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How 'Wives on Strike' Uses Humour To Address Social Issues

Like most other people, I’ve spent the past couple of months running through Netflix’s shallow catalogue. Now that I’m in Nigeria, I’m taking advantage of the healthy range of Nollywood films, and my favourite by a long shot has been the hilarious yet politically rousing Wives on Strike comedies.

Wives on Strike is a socio-politically charged comedy directed by Omoni Oboli, which addresses the issue of child marriage in Nigeria. Calling out our government for their lack of concern for the future of our country, the Areja market women also hold the citizens of Nigeria accountable, as our chronic “mind your business” attitude encourages us not to fight for each other – thereby leaving each and every one of use to fight our battles alone, to no avail.

Child Marriage is an issue that has long since been the concern of many Nigerians, as it is disturbingly prolific in our country. In 2017, UNICEF found that 44% of girls in Nigeria are married before the age of 18. In fact, the same report found that Nigeria had the highest absolute number of child brides in the world, despite the fact that our Child’s Rights Act, passed in 2003, states that the minimum legal age of marriage is 18.

Well, as Nigerian constitution says nothing about the minimum age of marriage or consent, and some states have chosen not to integrate the Child’s Right Act into their internal legislation, in these states child marriages are still very much legal. In fact, in some states, the legal age of marriage drops to as young as 12. Though is not the case in Lagos, where this movie is set, Wives on Strike accurately reflects how this law is flouted all over Nigeria, as young girls continue to be sold off to older men. In the movie, Amina (played by Oyindamola Lampeju), who is to be married at only age 13, represents those girls.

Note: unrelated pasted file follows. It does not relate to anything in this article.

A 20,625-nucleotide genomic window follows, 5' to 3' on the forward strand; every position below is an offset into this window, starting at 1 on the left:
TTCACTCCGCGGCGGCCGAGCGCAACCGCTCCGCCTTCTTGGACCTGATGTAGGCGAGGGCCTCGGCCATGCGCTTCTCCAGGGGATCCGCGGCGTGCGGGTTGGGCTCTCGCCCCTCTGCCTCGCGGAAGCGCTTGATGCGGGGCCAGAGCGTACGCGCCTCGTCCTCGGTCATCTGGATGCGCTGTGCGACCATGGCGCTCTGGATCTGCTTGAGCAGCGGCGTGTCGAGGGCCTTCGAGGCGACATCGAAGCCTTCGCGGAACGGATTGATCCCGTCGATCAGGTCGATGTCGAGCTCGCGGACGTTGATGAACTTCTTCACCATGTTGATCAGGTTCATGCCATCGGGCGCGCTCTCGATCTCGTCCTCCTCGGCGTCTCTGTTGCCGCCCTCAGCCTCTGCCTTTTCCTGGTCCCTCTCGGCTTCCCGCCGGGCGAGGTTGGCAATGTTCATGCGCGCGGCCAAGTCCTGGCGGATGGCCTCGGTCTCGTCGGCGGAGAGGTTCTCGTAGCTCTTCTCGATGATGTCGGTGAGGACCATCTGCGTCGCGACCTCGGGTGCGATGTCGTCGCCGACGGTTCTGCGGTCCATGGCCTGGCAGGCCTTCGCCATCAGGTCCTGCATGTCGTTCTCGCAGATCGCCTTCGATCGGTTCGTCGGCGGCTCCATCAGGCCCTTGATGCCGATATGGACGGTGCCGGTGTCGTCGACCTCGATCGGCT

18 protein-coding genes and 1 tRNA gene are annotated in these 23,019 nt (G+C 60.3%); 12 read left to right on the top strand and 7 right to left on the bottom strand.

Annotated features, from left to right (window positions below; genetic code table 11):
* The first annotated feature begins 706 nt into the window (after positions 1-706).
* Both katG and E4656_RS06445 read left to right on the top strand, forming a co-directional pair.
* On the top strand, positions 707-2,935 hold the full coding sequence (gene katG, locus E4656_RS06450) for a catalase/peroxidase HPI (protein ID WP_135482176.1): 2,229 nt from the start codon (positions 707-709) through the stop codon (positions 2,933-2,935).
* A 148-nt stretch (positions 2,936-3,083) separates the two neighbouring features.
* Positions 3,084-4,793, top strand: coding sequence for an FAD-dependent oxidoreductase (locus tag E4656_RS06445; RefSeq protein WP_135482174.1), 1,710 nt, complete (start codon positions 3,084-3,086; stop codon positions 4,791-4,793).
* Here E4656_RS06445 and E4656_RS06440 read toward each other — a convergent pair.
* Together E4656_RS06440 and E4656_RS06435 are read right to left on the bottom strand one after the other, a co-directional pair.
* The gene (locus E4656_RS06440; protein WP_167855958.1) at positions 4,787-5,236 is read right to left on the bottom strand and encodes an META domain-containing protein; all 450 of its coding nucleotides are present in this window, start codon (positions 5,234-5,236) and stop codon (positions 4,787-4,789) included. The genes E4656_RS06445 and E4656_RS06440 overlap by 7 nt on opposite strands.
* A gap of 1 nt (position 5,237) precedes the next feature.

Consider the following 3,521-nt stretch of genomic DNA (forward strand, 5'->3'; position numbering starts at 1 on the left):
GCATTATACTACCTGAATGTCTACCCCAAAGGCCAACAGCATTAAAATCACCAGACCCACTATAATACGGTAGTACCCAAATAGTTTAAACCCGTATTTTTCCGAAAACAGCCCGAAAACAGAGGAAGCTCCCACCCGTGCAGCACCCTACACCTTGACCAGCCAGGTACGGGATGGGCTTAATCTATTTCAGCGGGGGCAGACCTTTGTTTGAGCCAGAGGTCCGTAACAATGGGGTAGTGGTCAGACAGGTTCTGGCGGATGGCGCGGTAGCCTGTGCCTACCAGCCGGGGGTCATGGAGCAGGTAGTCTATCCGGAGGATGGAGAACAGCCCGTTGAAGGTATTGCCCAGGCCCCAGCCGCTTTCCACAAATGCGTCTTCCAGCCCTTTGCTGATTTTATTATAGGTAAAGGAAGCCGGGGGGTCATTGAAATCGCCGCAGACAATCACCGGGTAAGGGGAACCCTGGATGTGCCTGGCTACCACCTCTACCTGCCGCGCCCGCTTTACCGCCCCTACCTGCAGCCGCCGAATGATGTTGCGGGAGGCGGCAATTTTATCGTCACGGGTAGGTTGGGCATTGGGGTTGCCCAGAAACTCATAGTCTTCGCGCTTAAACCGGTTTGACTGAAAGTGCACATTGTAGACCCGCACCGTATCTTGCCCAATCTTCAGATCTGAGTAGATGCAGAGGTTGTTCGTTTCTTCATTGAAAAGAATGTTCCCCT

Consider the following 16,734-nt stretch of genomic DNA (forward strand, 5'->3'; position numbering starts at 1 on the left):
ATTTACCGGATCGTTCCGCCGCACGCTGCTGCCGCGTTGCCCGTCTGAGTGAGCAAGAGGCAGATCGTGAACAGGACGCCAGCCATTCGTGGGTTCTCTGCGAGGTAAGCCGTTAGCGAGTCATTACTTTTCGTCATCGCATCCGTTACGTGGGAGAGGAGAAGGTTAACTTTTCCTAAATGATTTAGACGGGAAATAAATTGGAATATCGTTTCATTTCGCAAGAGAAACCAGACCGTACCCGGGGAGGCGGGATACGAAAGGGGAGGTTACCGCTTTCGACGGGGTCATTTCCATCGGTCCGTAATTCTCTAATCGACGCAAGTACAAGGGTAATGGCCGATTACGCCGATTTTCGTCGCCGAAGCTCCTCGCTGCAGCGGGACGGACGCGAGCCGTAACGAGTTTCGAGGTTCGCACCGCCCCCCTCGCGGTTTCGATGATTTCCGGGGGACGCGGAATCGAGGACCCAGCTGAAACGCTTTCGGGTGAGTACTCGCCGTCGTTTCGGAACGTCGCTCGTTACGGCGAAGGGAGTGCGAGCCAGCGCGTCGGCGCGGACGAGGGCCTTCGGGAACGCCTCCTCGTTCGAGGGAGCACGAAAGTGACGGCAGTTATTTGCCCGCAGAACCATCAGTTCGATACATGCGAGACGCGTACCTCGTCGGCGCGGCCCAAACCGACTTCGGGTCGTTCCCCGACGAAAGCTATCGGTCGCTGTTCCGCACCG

When Mama Amina (Ufuoma McDermott) confides in Mama Ngozi (Oboli) that her child is to be given away into marriage in order to alleviate some of their family’s financial struggles, the outraged friend is not having any of it. After her husband refuses to speak to Baba Amina (Sanni Danja), Mama Ngozi takes matters into her own hands, organising a sex strike between her and her best friends, all of whom then disrupt the traditional wedding in protest against the marriage. Thanks to these actions, Amina earns her freedom. The story could have ended there – it’s a happy ending, fulfilling resolution and a positive message for all viewers to take home. However, thankfully, the writers decided to empower these market women even more, as they earn national praise and are featured on prominent news outlets in order to spread their message: If your husband doesn’t think child marriage is his problem, make it his problem.

As the strike takes effect across the nation – with all women, from sex workers to stay-at-home mums, taking part – we see the power of women standing in solidarity with one another. One character who really exemplifies this is Madam Vera (Chioma Akpotha), whose husband is a senator. Upon seeing the Areja market women on the local news, Madam Vera decides to interview them on her friends’ more widely circulated news channel. When she’s challenged by her friend and subsequently her husband (who both accuse her of putting his career at risk) Madam Vera reminds them that his career is hers too.

People with great power often forget that they are not the only ones with a stake in their success, especially when it comes to their partners. It is all too easy for men to forget that they couldn’t have achieved all they have without that person’s support, unpaid assistance, their ideas and sometimes just their mere presence in their life. As Madam Vera explains this to her husband, the movie once again empowers a faction of women who have been circumscribed, whose influence has been understated, whose hard work has gone largely unrecognised, whose voices have gone unheard. Seeing the Areja market women inspired Madam Vera to put all that she had put into her husband’s career, into her own mission. In response to her friend, who levelled the same accusation as her husband did, Madam Vera says:

“I’m tired of being the wife who smiles and waves. I want to do something for myself, I want to be heard.”